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“Choose Your Friends Wisely”

April 8, 2009

My mother gave me a lot of good advice while I was growing up.  But I think one of the best things she ever told my sisters and I (repeatedly) was to choose our friends wisely.  In our case, it was a skill we had many opportunities to practice.  My father was in the Coast Guard (Go Coasties!) so we moved around a lot while I was growing up.  As a result, my sisters and I became quite adept at making new friends. 

 There were a few missteps here and there, but generally we all were wise enough to cultivate friendships with other kids who shared the values Mom and Dad were busy teaching us.  Instead of falling into friendship, we pursued it thoughtfully, which sometimes meant letting an unhealthy one fall by the wayside.  I can think of a number of kids over the years that I could have easily struck up a friendship with, yet decided it was in my best interest not to.  The handful of times that I did hang around with a kid who I knew was trouble weren’t very fun anyway.  I was uncomfortable and too paranoid about the parental disciplinary catastrophe that was surely lurking around the corner to enjoy my half-hearted stab at rebellion.   

Mom and Dad also had an active role in the development of our friendships.  They personally knew each of our friends’ parents.  In fact, we were not even allowed into anyone’s house unless Mom or Dad had met their parents first.  When kids came over to our house, they were expected to behave respectfully and to live by our family rules, and Mom and Dad did not hesitate to step in and set one of them straight if necessary.  This had the dual effect of us girls vetting potential friends based on whether or not they’d pass muster at home, and potential friends deciding whether or not they wanted to spend time with a kid who had such “strict” parents.  It’s interesting to look back and realize that none of the kids who entered our home resented that.  In fact, our parents were universally loved and respected by all of our friends, and over the years, our home was considered a happy haven by quite a few kids who came from families where love, stability and mutual respect were in short supply.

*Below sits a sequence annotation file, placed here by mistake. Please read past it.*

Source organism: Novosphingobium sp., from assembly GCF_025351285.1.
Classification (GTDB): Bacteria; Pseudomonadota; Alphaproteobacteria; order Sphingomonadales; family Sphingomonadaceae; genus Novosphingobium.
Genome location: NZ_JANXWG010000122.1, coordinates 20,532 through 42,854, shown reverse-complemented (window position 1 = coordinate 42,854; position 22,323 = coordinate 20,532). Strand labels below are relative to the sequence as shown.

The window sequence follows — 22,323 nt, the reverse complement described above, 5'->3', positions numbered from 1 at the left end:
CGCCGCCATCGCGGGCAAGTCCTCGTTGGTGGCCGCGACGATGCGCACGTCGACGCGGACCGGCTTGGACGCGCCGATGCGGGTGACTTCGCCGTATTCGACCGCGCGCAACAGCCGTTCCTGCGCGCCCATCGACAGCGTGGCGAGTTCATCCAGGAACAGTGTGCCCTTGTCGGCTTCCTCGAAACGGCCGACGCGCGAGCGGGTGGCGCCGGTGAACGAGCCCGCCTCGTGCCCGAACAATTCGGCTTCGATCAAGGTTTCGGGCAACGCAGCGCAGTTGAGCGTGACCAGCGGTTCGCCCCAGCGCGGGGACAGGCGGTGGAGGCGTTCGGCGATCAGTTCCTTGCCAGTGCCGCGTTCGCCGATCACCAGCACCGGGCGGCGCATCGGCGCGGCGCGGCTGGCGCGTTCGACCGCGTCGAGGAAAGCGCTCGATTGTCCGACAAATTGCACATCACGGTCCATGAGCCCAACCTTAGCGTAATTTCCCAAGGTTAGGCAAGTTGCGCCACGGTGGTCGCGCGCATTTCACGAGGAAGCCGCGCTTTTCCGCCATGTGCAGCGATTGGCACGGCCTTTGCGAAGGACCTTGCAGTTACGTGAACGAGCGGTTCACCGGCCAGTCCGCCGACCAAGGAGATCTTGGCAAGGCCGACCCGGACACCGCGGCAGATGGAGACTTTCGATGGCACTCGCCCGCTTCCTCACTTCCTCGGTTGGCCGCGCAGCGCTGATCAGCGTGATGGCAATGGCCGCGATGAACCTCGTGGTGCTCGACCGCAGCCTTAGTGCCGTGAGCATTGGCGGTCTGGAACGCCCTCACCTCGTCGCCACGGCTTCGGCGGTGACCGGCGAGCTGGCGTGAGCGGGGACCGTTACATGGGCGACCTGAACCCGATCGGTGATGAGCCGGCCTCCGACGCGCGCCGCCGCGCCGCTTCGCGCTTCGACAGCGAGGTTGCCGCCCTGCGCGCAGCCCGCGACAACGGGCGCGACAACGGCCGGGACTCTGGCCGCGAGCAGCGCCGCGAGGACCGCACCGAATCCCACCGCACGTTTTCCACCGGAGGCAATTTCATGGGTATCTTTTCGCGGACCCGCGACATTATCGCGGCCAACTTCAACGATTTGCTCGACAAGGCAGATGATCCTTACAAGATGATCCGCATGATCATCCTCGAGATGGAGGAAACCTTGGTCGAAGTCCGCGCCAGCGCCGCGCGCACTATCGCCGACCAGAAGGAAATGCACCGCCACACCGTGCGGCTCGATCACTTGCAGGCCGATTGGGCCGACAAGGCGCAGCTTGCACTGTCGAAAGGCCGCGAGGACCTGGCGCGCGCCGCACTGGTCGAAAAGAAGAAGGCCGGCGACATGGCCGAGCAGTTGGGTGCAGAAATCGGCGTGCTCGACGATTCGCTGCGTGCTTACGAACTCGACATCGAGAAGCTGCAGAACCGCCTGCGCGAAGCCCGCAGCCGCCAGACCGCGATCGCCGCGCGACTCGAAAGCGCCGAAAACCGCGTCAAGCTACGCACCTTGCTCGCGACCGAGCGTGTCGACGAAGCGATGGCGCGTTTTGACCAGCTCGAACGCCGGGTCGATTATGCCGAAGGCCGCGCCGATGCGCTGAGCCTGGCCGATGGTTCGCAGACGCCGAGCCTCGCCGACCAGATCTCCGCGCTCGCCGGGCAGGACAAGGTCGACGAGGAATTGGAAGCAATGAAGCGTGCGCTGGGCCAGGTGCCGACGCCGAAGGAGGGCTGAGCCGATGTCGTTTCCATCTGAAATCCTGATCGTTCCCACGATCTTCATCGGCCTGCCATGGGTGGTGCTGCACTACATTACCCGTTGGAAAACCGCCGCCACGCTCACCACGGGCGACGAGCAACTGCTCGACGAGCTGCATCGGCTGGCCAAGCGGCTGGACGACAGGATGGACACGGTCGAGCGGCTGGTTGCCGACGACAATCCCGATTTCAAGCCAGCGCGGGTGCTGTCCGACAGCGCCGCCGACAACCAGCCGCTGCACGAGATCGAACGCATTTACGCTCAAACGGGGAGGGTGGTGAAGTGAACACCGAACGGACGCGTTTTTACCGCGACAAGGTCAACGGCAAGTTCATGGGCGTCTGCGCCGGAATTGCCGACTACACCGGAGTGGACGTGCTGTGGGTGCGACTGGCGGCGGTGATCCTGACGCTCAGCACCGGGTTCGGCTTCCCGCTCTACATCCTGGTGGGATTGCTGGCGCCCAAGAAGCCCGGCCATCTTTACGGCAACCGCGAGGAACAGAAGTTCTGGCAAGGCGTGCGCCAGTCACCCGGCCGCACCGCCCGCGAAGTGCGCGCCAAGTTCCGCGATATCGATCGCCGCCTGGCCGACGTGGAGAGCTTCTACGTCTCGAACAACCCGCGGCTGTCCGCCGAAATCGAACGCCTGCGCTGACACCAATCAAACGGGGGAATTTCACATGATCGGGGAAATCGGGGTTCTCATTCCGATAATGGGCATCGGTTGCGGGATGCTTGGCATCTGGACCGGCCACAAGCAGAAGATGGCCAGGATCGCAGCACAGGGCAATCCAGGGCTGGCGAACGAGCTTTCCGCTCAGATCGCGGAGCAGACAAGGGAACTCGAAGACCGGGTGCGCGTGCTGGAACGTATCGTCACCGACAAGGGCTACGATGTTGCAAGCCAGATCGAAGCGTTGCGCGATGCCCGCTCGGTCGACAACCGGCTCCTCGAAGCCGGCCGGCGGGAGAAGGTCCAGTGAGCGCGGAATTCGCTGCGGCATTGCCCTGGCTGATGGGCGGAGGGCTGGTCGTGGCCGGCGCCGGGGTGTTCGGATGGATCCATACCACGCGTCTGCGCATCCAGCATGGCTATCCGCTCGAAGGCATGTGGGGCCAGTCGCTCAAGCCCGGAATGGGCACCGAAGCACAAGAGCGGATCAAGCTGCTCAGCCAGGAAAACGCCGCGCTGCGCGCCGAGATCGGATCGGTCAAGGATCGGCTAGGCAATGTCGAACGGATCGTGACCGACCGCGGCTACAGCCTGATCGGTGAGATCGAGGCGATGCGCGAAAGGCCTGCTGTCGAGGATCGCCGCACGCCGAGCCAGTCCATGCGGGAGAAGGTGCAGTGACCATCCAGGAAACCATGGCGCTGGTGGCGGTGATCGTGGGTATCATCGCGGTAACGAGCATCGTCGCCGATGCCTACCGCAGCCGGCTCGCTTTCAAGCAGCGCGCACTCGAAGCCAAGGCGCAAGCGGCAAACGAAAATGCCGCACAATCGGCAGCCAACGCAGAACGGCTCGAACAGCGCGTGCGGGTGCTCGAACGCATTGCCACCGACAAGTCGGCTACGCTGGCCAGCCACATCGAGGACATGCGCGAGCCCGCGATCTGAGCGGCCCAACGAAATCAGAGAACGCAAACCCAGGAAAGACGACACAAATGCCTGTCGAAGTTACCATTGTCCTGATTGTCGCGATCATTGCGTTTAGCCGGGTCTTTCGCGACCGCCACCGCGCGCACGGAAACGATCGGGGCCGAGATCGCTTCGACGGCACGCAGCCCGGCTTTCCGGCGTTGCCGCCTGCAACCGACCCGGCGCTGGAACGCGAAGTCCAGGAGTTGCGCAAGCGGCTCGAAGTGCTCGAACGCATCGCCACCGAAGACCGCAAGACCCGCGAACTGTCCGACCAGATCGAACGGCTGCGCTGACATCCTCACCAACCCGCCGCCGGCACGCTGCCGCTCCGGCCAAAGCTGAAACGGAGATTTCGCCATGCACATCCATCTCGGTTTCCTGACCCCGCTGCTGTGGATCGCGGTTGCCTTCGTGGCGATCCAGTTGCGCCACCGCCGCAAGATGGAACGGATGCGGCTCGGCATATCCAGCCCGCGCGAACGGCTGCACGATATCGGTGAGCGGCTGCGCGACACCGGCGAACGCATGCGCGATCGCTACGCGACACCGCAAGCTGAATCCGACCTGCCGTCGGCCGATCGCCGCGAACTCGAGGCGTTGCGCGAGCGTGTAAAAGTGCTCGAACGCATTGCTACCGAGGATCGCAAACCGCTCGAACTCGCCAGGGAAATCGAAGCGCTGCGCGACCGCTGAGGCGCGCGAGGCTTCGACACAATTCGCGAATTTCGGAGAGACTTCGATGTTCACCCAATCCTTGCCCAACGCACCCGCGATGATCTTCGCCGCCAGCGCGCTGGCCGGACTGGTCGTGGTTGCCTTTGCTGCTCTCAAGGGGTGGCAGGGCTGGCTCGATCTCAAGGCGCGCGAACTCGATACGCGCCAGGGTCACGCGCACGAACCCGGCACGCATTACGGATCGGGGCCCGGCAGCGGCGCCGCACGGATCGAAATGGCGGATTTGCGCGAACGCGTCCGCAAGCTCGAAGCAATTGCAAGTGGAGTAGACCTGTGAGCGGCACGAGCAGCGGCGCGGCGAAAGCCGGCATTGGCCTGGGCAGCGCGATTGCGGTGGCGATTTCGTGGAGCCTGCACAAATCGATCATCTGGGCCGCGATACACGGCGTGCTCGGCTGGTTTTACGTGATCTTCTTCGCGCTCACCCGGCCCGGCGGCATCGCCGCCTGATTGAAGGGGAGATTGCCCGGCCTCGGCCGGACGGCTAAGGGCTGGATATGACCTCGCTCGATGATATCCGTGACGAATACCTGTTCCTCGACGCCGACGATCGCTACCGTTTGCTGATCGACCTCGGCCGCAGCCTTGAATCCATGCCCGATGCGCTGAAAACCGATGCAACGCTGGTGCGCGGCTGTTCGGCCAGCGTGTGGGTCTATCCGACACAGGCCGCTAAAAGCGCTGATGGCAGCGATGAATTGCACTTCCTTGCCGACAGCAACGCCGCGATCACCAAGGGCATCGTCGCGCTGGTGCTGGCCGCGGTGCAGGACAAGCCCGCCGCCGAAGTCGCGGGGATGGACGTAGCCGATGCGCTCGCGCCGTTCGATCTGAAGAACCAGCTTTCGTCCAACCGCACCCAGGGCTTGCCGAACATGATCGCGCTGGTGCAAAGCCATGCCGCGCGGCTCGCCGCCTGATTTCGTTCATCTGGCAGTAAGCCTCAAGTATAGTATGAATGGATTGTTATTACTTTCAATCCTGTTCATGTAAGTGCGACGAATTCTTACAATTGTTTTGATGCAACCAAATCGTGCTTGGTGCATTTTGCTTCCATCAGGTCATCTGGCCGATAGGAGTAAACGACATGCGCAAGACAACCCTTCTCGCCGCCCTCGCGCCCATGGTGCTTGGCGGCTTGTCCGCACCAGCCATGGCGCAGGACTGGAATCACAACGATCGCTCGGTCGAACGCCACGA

Mom and Dad weren’t at all interested in being the neighborhood cool parents.  They weren’t interested in being our best friends, either, and often said so.  (“You’ll have plenty of friends in life, but you only have one mother and one father.”)  They set high standards for our choices and behavior, and more importantly helped us learn to set those standards for ourselves as we matured and began to navigate life more and more on our own. 

In researching my next post (due to publish next Tuesday) I came across numerous sources that all agree:  kids really do value their parents’ input, and that guidance has a big impact on the choices kids make.  I am proud to be living proof of that fact, and, thanks to my parents, still enjoying the mutual benefits of good friends who are positive influences.

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